Rated 5 out of 5 by from Best book I've read in 5 years I picked up Station Eleven on a whim one day, and, equally 'whim-ly' I brought it on a vacation. This is one of those books that comes along every once in a while that makes you realize why books are so amazing and important, and what a really good book can do for you. To put it mildly, I sat on a plane and walked through the airport and wouldn't put it down - not once, not even to check in for a flight. Station eleven is about a flu pandemic that effectively ends the world. However, instead of it being a dark or depressing post apocalyptic work (which let's be real I also love) it's a dark(ish) but also eerily hopeful and certainly beautiful book about a group travelling 15 years after the fact. They have dubbed themselves 'the traveling symphony' and travel around the Great Lakes area performing Shakespeare, because, in their words, 'Survival is insufficient.' It fast forwards and reverses continually in time, centred around the story of one Arthur Leander, who dies on stage as King Lear the last night in Toronto before the world falls about their ears. To describe this book as anything less than perfection is to do it a disservice.
Date published: 2015-09-21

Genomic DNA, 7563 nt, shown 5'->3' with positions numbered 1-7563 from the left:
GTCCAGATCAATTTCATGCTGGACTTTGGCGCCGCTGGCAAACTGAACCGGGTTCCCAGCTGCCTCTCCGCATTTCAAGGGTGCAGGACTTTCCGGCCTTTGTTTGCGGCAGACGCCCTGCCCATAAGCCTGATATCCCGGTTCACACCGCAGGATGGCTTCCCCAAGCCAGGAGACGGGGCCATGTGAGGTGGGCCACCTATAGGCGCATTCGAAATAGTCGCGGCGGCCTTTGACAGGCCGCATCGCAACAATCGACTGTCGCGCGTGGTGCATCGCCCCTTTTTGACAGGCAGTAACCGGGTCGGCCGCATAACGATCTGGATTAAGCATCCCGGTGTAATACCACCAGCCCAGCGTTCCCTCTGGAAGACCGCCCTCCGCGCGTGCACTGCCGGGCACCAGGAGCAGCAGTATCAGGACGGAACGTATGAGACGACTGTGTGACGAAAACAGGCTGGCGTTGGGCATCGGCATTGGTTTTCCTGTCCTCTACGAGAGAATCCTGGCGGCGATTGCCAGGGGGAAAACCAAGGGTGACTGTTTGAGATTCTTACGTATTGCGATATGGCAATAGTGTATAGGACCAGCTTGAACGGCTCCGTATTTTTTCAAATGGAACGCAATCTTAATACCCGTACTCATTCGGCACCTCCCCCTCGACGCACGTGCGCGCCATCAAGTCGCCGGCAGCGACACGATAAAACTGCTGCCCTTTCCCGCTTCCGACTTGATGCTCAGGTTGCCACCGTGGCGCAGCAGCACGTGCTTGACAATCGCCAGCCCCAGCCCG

Rated 5 out of 5 by from Best book I've read in 5 years I picked up Station Eleven on a whim one day, and, equally 'whim-ly' I brought it on a vacation. This is one of those books that comes along every once in a while that makes you realize why books are so amazing and important, and what a really good book can do for you. To put it mildly, I sat on a plane and walked through the airport and wouldn't put it down - not once, not even to check in for a flight. Station eleven is about a flu pandemic that effectively ends the world. However, instead of it being a dark or depressing post apocalyptic work (which let's be real I also love) it's a dark(ish) but also eerily hopeful and certainly beautiful book about a group travelling 15 years after the fact. They have dubbed themselves 'the traveling symphony' and travel around the Great Lakes area performing Shakespeare, because, in their words, 'Survival is insufficient.' It fast forwards and reverses continually in time, centred around the story of one Arthur Leander, who dies on stage as King Lear the last night in Toronto before the world falls about their ears. To describe this book as anything less than perfection is to do it a disservice.